Situated on a slight S-facing slope. A church at Crickstown is not listed in the ecclesiastical taxation (1302-04) of Pope Nicholas IV (Cal. doc. Ire., 5, 254-5), which suggests that it was created out of neighbouring parishes at a late date. It might have been separated from Kilbrew (ME038-023----) to the NW and Cookstown (ME045--001----) to the SE as the land in the three parishes was owned by members of the Barnwall family in 1640 (Simington 1940, 93-8). Ussher (1622) describes the church and chancel at Crickstown as reasonably repaired (Erlington 1847-64, 1, lxxii). According to the Dopping (1682-5) and Royal (1693) visitations the walls of the nave and chancel of St Andrew’s church were standing but it had been unroofed since 1641 although the graveyard was fenced (Ellison 1971, 39). The parish church is within a D-shaped graveyard (dims c. 60m NNE-SSW; c. 48m WNW-ESE) defined by an earthen bank and hedge with the straight side at S. The few headstones date c. 1850 to c. 1950.
This is an undivided nave and chancel structure (int. dims 13.85m plus E-W; 5.7m N-S), of which only the E wall and attached portions of the long walls survive, together with a grass-covered cairn (Wth 4m E-W; H 1m) at its W end. A lintelled doorway leads to a steep mural stairs rising eastwards in an added projection on the outside of the N wall, which led to the rood loft, of which there is no other evidence. There is a destroyed window just to the E in the N wall, but there was no chancel arch. The E wall has a large pointed embrasure but no tracery survives, and no features are evident in the base of the S wall that survives, other than portion of a window embrasure towards the E end. A sacristy (int. dims 4.7m E-W; 3m N-S) was added on the N side of the chancel, entered by a lintelled doorway from the chancel. Its ceiling was supported on joists set directly into the N and S walls, and access to its first floor, attested by the remains of an E window, must have been by a ladder and trapdoor.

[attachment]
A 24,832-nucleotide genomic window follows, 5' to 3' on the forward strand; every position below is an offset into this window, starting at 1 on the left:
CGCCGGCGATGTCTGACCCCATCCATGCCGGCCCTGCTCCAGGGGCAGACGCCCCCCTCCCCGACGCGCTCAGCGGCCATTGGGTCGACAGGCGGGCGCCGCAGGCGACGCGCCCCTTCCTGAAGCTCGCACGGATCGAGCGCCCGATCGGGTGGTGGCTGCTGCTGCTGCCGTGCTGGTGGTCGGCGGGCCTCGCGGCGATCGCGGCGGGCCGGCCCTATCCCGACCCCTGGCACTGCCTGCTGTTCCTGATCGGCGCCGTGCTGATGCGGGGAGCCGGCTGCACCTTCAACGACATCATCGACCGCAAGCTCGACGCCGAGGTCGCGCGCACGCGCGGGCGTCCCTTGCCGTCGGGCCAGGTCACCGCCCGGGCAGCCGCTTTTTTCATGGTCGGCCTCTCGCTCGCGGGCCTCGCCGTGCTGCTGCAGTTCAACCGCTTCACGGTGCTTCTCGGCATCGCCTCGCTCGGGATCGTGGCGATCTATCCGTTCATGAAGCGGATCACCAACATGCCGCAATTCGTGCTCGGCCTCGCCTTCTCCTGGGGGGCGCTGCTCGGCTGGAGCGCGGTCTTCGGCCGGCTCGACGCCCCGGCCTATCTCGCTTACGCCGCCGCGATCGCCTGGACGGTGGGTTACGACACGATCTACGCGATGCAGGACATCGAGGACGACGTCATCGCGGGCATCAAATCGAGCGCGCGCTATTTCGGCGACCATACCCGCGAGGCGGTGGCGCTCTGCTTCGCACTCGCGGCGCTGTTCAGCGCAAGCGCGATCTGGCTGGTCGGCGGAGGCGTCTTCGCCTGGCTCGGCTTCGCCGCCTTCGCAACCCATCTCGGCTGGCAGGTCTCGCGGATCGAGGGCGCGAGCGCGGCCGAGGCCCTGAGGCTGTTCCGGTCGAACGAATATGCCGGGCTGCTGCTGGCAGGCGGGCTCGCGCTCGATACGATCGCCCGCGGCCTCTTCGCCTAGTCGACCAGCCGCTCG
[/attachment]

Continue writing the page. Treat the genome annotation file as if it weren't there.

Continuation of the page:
The highly decorated Apostle font (H 0.99m) from this church is now in the Roman Catholic church of Cuarraha (ME039-005----), c. 600m to the NW, and it has been fully described by Roe (1968, 37-45). The font is carved in relief but is now covered in a white wash that obscures some detail. It is octagonal (ext. dim. 0.65m; H 0.42m) and has a circular basin (int. diam. 0.49m; D 0.27m) with shallow under-panels that are decorated with monstrous heads at the angles, separated by leaves. The Crucifixion and the Annunciation are depicted in opposite upper panels, the others being divided into two sections with a full-length figure of an apostle in each compartment. The figures on the shaft (H 0.34m) include St Catherine of Alexandria beneath the Crucifixion and, moving anti-clockwise, St Margaret of Antioch, an abbess, an archbishop and a tonsured abbot with a crozier. These three can be tentatively identified as SS Bridget, Patrick and Columcille, the leading saints of the Irish Church. Next is St John the Baptist, identified by his two-pronged beard, St Michael with a shield, triumphing over Satan as a dragon, and a bishop with mitre and crozier. The base (H 0.23m) is slightly concave and expanding outwards. It is decorated with some fabulous animals connected by a moulding.
A graveslab commemorating the Barnwell family was recorded by Sir William Bethan, who was a member of the Royal Irish Academy and died in 1853. The inscription is in Latin and the only dates recorded are 1624 and 1679 (Mahony 1910). The original stone does not survive, but a replacement inscription in polished Wicklow granite was provided by the Barnwall families of Australia in 1998 and this is set up inside the E window. Archaeological testing (08E0229) by G. Dehaene immediately S of the graveyard produced no related material (excavations.ie 2008:948).
The above description is derived from the published 'Archaeological Inventory of County Meath' (Dublin: Stationery Office, 1987). In certain instances the entries have been revised and updated in the light of recent research.
Compiled by: Michael Moore
Date of revision: 19 March, 2015
Amended: 6 January 2021Description Source: National Monuments Service, Department of Arts, Heritage Regional, Rural and Gaeltacht Affairs.